Treat Volcanoes With Respect


This section provides advice about climbing mountains in general and volcanoes in particular. If dangers are encountered, follow the advice of the leader/guides and use lots of common sense.

  • The ‘Wise Old Wolf’ leadership technique: in dangerous situations, especially ‘whiteouts’, the group should stay together. An experienced climber should take the lead with weaker, slower climbers immediately behind (the she wolves and their cubs) and finally the fit, stronger climbers in the rear.
  • Technical climbing: Java Lava climbs do not require technical climbing skills. Reaching the ‘true summit’ of some mountains can be difficult and even dangerous; technical climbing is beyond the scope of Java Lava.
  • Never leave the path: Tracks up volcanoes are usually along ridges, often narrow and with deep ravines below. If you fall off a ridge, it may be extremely difficult to recover you or your body.
  • Never take short-cuts: This is the surest way of becoming lost especially on the descent.
  • Eruptive status of volcanoes: The Indonesian Geological Agency monitors most potentially active volcanoes. If an eruptive stage of 2 or more has been declared, stay off the volcano.
  • Be alert for eruptions: Some volcanoes erupt regularly, e.g., Semeru, about every 20 minutes or so depending on its mood, or almost continuously, e.g., Dukono, northern Halmahera.
  • Stay away from the crater rim: If you fall in, don’t expect that your body will ever be recovered. If the crater is active, you will receive a fitting cremation.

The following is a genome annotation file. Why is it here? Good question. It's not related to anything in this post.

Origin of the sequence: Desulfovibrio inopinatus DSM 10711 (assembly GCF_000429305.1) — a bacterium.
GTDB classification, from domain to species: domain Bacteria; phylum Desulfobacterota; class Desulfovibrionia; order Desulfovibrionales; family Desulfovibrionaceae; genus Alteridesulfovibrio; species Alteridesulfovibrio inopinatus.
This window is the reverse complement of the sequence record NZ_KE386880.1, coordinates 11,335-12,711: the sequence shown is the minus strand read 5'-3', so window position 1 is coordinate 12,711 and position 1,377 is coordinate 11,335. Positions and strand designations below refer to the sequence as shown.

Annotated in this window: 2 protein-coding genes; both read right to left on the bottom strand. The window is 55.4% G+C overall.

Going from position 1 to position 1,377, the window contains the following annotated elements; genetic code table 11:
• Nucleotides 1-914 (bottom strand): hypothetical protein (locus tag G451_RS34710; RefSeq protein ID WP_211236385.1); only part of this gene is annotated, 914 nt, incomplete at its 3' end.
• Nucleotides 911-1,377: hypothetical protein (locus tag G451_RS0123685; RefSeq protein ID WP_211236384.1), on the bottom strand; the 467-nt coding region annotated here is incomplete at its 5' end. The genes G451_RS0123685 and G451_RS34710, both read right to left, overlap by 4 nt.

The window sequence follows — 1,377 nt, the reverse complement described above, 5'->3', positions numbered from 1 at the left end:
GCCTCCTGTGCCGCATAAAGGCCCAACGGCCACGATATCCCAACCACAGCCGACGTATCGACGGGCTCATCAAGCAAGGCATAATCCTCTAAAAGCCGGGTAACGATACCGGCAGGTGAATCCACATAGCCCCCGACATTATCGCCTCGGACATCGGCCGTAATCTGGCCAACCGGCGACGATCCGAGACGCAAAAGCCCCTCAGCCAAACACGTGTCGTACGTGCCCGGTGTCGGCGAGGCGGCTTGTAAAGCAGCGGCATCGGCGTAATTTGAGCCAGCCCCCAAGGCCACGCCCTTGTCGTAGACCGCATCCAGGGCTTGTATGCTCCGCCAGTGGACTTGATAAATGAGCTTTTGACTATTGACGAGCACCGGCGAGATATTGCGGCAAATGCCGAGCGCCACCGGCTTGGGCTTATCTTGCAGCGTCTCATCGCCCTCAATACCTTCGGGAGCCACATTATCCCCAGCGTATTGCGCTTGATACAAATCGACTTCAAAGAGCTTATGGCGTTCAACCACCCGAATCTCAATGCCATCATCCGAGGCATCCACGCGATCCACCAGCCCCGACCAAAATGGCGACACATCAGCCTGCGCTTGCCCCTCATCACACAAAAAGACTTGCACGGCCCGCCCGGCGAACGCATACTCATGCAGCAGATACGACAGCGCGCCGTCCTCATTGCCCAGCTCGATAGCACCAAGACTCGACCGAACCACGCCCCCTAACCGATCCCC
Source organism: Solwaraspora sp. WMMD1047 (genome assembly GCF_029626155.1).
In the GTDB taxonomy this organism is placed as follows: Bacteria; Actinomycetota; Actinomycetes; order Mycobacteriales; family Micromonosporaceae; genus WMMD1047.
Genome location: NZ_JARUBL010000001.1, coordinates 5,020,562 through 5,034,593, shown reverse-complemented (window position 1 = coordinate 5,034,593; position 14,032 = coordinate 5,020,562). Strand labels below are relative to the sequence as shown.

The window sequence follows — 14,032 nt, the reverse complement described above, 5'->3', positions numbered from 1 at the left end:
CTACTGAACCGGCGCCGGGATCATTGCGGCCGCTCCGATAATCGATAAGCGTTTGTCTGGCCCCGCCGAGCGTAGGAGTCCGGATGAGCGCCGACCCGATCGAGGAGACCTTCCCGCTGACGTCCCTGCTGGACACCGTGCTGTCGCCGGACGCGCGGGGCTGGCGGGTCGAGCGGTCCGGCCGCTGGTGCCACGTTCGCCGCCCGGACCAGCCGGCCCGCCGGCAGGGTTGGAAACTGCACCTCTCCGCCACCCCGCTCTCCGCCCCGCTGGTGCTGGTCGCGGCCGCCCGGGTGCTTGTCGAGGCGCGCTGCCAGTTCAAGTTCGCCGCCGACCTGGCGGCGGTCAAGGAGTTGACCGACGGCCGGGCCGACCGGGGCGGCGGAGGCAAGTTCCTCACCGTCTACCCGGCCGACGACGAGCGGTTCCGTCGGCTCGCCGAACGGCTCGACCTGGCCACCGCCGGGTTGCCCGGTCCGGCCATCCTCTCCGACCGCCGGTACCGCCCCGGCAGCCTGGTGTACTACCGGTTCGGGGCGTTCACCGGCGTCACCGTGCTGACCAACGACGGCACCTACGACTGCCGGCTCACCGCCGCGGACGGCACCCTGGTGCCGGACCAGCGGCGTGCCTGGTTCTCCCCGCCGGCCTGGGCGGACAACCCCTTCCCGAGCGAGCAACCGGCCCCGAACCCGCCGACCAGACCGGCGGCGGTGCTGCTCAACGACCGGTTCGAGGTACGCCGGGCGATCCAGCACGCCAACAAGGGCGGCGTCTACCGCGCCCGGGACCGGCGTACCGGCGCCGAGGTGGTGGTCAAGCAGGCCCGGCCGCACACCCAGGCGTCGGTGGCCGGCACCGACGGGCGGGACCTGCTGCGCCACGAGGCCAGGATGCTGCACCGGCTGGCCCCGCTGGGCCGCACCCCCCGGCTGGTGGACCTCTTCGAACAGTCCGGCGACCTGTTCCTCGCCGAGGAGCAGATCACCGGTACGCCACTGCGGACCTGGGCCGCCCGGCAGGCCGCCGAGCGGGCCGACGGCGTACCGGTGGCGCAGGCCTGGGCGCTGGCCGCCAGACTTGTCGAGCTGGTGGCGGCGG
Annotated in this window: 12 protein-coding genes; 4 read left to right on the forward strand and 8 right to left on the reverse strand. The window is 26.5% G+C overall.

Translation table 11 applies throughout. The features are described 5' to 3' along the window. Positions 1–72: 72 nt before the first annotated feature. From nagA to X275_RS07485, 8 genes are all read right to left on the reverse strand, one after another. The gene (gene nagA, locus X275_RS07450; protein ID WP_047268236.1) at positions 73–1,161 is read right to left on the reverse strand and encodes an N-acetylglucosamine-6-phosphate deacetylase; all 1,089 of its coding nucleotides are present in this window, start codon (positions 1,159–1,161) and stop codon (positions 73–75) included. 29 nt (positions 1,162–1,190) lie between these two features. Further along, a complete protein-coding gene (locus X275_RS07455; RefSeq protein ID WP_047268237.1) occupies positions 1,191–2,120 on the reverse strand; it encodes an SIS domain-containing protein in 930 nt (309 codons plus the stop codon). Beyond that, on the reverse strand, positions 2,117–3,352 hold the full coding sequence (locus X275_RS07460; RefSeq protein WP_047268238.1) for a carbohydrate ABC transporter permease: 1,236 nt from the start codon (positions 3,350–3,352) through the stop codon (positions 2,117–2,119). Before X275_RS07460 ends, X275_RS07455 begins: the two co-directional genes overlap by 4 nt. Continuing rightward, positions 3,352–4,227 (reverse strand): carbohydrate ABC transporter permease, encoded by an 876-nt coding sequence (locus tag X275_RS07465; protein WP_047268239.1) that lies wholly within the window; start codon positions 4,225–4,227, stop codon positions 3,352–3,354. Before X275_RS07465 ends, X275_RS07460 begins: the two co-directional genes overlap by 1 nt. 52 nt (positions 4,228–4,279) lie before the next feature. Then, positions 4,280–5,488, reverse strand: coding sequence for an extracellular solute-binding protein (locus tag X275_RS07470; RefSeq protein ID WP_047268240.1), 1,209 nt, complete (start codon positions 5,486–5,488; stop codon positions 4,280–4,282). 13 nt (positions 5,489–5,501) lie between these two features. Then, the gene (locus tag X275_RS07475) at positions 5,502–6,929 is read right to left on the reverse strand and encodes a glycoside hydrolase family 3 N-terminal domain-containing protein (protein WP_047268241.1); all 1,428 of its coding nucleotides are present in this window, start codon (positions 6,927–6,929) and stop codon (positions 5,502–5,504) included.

• Always start at a slow and steady pace until finding your own rhythm. Volcanoes are steep, usually 30+ degrees on the upper slopes. The ascent is tough work requiring sheer will power to overcome exhaustion.  Don’t try to keep up with the fast, fit ‘mountain goats’ in your group.
  • Altitude sickness: above about 3,200 m some individuals may begin to feel the effects of rarefied oxygen; headaches and sleeping difficulties are the first symptoms. Acetylsalicylic acid (Aspirin, Paracetamol, etc.) is useful. Consult the leader if you have concerns during a climb. As a ‘rule of thumb’, if you experience altitude sickness you should descend 500 ms to recuperate then try the ascent again later.
  • The descent: This can be as challenging than the ascent. A different set of muscles come into play and can be painful if you are unfit. Voltaren, gel and tablets, can provide some relief.
  • Forest fires: During extreme dry conditions, the upper slopes of mountains can be tinder dry. Always try to stay upwind of fires. It is always safer to trek through recently burnt areas, even if still smouldering, than dense undergrowth that may be subject to fires.
  • Aborting a climb: There is no shame in camping/descending prematurely if you are unwell or find the going too tough. In fact, this is a wise decision for your own safety and that of the group as a whole. Consult the leader/guides before separating from the group; ensure that you are accompanied by the porter carrying your porter pack for the camp/descent; and, that you have adequate water and food. Never descend alone.